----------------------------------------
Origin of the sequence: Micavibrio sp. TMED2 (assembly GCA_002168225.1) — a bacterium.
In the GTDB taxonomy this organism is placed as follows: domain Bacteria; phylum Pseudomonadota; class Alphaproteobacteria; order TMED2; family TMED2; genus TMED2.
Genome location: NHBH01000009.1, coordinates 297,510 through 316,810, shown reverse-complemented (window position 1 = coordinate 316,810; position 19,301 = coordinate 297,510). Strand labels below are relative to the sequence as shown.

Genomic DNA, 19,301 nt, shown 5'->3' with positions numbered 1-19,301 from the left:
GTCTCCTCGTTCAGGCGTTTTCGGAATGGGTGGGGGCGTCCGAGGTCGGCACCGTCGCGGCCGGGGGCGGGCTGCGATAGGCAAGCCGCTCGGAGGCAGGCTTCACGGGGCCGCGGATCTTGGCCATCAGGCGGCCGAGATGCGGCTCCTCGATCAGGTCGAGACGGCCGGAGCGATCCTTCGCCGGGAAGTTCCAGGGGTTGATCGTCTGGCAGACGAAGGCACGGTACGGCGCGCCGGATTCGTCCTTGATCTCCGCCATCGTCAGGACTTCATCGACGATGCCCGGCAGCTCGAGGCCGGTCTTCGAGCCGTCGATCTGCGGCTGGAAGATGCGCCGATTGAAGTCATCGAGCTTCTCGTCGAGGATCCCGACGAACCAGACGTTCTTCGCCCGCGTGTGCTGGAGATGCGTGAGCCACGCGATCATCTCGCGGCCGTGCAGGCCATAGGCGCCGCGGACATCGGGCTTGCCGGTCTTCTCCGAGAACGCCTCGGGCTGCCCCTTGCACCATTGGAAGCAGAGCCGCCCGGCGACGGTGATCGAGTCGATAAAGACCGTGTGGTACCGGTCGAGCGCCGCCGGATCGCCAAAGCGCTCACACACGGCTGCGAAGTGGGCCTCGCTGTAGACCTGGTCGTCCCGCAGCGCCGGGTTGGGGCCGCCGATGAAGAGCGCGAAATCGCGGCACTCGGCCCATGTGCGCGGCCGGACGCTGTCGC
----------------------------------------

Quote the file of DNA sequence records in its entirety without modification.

Origin of the sequence: Micavibrio sp. TMED2 (assembly GCA_002168225.1) — a bacterium.
In the GTDB taxonomy this organism is placed as follows: domain Bacteria; phylum Pseudomonadota; class Alphaproteobacteria; order TMED2; family TMED2; genus TMED2.
Genome location: NHBH01000009.1, coordinates 297,510 through 316,810, shown reverse-complemented (window position 1 = coordinate 316,810; position 19,301 = coordinate 297,510). Strand labels below are relative to the sequence as shown.

Genomic DNA, 19,301 nt, shown 5'->3' with positions numbered 1-19,301 from the left:
GTCTCCTCGTTCAGGCGTTTTCGGAATGGGTGGGGGCGTCCGAGGTCGGCACCGTCGCGGCCGGGGGCGGGCTGCGATAGGCAAGCCGCTCGGAGGCAGGCTTCACGGGGCCGCGGATCTTGGCCATCAGGCGGCCGAGATGCGGCTCCTCGATCAGGTCGAGACGGCCGGAGCGATCCTTCGCCGGGAAGTTCCAGGGGTTGATCGTCTGGCAGACGAAGGCACGGTACGGCGCGCCGGATTCGTCCTTGATCTCCGCCATCGTCAGGACTTCATCGACGATGCCCGGCAGCTCGAGGCCGGTCTTCGAGCCGTCGATCTGCGGCTGGAAGATGCGCCGATTGAAGTCATCGAGCTTCTCGTCGAGGATCCCGACGAACCAGACGTTCTTCGCCCGCGTGTGCTGGAGATGCGTGAGCCACGCGATCATCTCGCGGCCGTGCAGGCCATAGGCGCCGCGGACATCGGGCTTGCCGGTCTTCTCCGAGAACGCCTCGGGCTGCCCCTTGCACCATTGGAAGCAGAGCCGCCCGGCGACGGTGATCGAGTCGATAAAGACCGTGTGGTACCGGTCGAGCGCCGCCGGATCGCCAAAGCGCTCACACACGGCTGCGAAGTGGGCCTCGCTGTAGACCTGGTCGTCCCGCAGCGCCGGGTTGGGGCCGCCGATGAAGAGCGCGAAATCGCGGCACTCGGCCCATGTGCGCGGCCGGACGCTGTCGC